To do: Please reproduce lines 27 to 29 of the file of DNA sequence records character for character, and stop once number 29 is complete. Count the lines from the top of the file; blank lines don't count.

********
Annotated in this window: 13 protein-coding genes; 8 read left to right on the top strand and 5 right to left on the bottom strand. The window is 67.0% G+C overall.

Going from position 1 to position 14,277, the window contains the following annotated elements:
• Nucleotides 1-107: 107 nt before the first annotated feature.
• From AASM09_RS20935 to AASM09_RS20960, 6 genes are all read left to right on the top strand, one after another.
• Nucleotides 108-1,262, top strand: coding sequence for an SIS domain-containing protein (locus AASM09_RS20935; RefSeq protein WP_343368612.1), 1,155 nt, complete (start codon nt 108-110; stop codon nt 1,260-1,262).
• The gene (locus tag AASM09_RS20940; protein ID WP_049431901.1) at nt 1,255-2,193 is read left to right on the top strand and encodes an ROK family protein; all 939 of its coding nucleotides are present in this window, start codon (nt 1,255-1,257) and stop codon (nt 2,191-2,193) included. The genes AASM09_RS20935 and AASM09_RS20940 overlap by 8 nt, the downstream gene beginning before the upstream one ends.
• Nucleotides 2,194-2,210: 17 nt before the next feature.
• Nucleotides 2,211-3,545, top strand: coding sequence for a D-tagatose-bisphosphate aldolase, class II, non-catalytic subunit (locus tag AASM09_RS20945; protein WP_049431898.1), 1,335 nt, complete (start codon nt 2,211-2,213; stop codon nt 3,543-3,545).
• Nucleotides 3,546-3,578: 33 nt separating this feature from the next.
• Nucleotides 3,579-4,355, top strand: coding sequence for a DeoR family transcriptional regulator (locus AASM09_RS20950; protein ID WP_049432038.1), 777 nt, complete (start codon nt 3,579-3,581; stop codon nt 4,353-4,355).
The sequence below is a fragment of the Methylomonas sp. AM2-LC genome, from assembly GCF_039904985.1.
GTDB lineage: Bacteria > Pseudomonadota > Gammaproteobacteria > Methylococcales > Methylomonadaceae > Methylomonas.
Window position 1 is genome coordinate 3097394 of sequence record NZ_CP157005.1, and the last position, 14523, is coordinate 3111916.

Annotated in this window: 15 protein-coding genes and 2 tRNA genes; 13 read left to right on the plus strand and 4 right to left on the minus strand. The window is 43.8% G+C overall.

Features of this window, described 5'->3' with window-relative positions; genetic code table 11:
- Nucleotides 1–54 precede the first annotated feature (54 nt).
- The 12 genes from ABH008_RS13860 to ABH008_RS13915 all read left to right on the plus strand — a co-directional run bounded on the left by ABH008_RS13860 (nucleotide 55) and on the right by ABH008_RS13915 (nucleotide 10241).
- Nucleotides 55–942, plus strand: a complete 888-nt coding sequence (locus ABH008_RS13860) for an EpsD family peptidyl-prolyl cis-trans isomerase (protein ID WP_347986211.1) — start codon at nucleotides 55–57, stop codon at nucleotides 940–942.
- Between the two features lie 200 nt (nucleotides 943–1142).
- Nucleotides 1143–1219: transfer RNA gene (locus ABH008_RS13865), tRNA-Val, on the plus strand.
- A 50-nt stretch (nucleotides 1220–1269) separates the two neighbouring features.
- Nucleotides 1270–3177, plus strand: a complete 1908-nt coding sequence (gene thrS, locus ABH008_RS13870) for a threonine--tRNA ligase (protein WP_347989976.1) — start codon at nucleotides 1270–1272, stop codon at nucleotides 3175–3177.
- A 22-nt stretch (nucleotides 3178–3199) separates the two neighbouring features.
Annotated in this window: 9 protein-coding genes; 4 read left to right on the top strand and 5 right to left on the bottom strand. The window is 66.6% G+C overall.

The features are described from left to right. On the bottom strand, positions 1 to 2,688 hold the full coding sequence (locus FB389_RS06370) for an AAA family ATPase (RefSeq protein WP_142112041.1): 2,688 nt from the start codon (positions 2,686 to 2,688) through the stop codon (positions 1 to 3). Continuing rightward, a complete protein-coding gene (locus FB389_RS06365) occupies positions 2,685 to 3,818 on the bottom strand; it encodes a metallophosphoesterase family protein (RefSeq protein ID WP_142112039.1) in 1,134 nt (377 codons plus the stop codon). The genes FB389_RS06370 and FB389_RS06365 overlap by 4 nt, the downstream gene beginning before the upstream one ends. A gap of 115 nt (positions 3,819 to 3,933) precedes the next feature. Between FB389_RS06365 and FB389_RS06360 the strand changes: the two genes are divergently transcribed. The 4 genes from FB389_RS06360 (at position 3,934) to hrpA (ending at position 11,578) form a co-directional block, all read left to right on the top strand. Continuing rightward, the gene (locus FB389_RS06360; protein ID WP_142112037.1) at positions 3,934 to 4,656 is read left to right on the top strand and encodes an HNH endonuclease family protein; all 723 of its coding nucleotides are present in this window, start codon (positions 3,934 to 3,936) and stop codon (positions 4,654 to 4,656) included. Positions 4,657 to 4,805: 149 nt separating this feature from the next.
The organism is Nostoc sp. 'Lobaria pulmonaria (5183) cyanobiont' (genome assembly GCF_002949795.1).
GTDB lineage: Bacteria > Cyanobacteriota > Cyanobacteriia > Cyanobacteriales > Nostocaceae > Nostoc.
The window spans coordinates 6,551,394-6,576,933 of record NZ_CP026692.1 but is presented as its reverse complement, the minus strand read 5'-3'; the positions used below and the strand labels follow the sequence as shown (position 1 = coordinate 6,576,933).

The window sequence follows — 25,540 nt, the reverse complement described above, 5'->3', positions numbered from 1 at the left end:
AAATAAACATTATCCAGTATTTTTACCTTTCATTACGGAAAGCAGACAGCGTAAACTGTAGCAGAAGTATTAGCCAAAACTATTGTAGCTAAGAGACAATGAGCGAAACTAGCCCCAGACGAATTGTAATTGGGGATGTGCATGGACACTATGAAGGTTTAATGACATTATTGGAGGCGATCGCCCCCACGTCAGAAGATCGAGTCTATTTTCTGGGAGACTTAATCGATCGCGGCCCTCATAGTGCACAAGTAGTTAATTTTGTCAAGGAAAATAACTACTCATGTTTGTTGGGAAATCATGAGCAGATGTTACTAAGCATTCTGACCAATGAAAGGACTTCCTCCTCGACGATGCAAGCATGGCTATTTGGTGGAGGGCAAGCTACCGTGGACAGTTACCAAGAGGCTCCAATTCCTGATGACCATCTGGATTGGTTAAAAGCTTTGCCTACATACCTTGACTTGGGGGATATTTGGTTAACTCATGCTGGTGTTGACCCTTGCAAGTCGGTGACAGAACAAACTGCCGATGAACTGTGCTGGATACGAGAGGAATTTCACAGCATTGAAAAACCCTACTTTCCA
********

GTDB lineage: Bacteria > Cyanobacteriota > Cyanobacteriia > Cyanobacteriales > Nostocaceae > Nostoc.
The window spans coordinates 6,551,394-6,576,933 of record NZ_CP026692.1 but is presented as its reverse complement, the minus strand read 5'-3'; the positions used below and the strand labels follow the sequence as shown (position 1 = coordinate 6,576,933).

The window sequence follows — 25,540 nt, the reverse complement described above, 5'->3', positions numbered from 1 at the left end: